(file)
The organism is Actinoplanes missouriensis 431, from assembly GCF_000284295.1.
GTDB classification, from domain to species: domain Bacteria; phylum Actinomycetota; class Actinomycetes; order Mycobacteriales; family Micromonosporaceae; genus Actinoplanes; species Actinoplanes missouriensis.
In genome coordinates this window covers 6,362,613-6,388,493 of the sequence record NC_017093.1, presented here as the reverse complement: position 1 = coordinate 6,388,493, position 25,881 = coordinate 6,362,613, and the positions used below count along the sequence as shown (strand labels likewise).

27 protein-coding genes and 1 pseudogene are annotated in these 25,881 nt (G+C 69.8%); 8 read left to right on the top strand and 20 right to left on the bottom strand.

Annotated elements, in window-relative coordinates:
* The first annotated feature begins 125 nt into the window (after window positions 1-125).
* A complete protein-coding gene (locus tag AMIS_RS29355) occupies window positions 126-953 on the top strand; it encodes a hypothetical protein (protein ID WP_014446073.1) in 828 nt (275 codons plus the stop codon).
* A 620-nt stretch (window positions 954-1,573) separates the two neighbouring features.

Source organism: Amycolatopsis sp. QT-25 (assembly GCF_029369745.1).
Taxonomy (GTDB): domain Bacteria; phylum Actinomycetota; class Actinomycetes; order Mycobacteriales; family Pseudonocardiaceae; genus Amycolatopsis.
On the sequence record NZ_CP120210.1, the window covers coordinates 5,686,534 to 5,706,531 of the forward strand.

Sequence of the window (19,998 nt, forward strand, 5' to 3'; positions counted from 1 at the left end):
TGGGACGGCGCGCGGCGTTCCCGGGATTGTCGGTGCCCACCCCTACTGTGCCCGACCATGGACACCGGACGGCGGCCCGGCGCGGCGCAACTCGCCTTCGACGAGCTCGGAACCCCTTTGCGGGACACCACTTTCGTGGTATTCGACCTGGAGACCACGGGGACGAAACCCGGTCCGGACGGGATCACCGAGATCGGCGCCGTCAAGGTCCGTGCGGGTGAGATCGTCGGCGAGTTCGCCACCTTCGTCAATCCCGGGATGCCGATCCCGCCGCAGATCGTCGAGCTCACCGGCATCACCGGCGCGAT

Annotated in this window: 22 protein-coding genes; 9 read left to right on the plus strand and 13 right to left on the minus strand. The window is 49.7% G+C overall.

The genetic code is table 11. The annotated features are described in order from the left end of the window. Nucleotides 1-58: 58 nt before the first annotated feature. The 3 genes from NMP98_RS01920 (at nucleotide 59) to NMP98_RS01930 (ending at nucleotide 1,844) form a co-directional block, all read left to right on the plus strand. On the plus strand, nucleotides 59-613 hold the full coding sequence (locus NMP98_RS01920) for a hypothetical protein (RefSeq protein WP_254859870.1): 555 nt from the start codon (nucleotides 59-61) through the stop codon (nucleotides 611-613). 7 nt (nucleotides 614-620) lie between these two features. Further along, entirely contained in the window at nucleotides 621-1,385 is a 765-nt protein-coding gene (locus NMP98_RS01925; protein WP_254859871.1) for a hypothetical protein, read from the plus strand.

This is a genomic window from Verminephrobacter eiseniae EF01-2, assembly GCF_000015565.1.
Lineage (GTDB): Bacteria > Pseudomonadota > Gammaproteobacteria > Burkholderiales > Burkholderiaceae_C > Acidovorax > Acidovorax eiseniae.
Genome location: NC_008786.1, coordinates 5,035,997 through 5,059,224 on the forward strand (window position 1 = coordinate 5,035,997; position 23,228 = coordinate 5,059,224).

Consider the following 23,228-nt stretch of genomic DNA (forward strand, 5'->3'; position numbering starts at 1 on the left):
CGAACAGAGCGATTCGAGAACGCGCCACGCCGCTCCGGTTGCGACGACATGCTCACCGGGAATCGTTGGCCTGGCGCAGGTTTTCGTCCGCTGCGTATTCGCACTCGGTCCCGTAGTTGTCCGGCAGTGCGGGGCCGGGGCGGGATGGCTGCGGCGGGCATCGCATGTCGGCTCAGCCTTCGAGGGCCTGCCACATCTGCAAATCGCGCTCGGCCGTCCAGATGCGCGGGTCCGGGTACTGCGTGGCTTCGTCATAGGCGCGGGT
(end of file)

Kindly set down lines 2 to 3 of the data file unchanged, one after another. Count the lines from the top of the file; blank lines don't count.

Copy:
GTDB classification, from domain to species: domain Bacteria; phylum Actinomycetota; class Actinomycetes; order Mycobacteriales; family Micromonosporaceae; genus Actinoplanes; species Actinoplanes missouriensis.
In genome coordinates this window covers 6,362,613-6,388,493 of the sequence record NC_017093.1, presented here as the reverse complement: position 1 = coordinate 6,388,493, position 25,881 = coordinate 6,362,613, and the positions used below count along the sequence as shown (strand labels likewise).